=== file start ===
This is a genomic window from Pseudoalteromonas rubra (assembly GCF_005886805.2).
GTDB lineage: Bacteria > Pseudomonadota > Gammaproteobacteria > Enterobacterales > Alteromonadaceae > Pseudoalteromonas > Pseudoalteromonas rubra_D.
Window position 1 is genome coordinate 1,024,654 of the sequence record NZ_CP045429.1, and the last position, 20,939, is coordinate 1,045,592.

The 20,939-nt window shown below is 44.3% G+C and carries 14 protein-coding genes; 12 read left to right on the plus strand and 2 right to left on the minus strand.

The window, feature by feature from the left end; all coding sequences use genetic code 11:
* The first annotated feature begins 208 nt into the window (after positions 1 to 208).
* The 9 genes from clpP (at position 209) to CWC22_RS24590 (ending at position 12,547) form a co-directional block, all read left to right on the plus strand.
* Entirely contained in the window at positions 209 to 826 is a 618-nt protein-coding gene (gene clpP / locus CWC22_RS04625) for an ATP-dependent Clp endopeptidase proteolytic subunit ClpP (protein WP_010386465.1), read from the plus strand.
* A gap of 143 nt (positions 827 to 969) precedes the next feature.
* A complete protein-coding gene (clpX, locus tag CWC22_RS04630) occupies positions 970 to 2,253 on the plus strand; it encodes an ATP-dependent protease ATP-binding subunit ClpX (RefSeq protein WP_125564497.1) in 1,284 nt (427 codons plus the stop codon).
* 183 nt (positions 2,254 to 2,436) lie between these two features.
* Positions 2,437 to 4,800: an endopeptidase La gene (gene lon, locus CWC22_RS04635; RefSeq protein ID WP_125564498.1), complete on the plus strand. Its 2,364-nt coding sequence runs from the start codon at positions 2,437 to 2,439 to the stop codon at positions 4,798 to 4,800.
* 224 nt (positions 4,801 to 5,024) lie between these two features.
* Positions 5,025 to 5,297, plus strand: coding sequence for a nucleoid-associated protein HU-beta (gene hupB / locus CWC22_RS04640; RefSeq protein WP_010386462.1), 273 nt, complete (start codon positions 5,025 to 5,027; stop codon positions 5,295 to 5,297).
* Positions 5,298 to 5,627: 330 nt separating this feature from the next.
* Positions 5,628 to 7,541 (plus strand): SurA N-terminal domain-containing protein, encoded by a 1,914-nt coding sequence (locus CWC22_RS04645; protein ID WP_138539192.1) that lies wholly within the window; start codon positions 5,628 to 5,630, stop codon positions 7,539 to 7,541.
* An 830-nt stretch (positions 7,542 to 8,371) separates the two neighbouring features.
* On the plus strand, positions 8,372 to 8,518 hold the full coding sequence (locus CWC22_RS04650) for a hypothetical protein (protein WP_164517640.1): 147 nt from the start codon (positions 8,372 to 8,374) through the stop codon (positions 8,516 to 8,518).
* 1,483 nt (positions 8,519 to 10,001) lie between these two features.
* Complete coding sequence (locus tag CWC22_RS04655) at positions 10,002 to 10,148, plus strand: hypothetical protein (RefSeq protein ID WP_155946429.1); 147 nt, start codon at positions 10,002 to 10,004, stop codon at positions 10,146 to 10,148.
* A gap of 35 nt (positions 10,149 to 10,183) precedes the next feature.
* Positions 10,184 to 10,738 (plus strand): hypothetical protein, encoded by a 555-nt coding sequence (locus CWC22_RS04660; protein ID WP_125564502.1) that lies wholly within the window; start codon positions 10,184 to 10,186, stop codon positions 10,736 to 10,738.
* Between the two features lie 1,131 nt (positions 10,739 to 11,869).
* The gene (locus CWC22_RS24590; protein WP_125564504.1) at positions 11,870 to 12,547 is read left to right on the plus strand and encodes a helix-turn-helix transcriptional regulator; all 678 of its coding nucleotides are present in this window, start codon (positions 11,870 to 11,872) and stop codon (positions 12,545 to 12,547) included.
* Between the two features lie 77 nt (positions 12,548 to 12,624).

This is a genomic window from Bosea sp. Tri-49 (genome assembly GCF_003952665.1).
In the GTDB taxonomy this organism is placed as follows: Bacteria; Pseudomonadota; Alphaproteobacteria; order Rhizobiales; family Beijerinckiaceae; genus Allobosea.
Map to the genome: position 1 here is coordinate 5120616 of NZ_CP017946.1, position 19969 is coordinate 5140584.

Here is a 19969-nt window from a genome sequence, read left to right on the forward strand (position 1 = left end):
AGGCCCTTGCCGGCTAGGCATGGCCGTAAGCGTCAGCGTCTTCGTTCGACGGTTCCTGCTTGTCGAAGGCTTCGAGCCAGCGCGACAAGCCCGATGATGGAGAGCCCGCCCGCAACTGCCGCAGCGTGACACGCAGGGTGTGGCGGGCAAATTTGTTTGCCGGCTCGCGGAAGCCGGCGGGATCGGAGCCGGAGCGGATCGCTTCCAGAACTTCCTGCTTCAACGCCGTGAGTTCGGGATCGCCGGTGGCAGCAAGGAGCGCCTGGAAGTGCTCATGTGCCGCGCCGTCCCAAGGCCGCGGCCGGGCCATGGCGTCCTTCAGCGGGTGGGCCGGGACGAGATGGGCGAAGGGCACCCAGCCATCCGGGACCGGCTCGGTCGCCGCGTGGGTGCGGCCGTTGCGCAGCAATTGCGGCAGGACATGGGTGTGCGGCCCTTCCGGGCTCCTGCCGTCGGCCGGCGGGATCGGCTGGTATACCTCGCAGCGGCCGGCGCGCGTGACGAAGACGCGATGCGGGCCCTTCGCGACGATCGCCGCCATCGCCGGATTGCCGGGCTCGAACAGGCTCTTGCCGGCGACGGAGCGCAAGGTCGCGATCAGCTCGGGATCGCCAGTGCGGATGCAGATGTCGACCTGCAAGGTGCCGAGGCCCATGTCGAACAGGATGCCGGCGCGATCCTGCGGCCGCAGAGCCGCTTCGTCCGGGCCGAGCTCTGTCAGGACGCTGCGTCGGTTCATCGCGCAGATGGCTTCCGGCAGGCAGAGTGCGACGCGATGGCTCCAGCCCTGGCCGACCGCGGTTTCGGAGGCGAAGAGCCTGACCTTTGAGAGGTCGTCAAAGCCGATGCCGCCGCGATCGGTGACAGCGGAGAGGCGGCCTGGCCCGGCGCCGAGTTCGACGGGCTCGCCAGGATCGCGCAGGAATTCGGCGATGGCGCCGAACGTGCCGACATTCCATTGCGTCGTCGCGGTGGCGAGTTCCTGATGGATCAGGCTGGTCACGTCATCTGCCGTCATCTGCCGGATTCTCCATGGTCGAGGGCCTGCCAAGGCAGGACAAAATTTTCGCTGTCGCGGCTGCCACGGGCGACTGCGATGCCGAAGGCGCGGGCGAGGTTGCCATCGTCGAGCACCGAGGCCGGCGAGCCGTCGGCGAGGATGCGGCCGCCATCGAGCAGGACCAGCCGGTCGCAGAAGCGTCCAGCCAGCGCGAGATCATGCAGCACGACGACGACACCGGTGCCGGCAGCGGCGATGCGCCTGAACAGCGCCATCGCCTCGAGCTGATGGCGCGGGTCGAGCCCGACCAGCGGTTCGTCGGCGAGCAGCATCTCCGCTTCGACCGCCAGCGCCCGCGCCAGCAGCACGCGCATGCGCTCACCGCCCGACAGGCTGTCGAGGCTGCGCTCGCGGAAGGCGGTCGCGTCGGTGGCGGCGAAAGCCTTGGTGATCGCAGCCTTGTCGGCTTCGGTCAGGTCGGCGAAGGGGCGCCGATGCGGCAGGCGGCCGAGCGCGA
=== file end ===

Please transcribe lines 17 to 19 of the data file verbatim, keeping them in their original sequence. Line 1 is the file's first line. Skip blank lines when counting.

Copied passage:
* An 830-nt stretch (positions 7,542 to 8,371) separates the two neighbouring features.
* On the plus strand, positions 8,372 to 8,518 hold the full coding sequence (locus CWC22_RS04650) for a hypothetical protein (protein WP_164517640.1): 147 nt from the start codon (positions 8,372 to 8,374) through the stop codon (positions 8,516 to 8,518).
* 1,483 nt (positions 8,519 to 10,001) lie between these two features.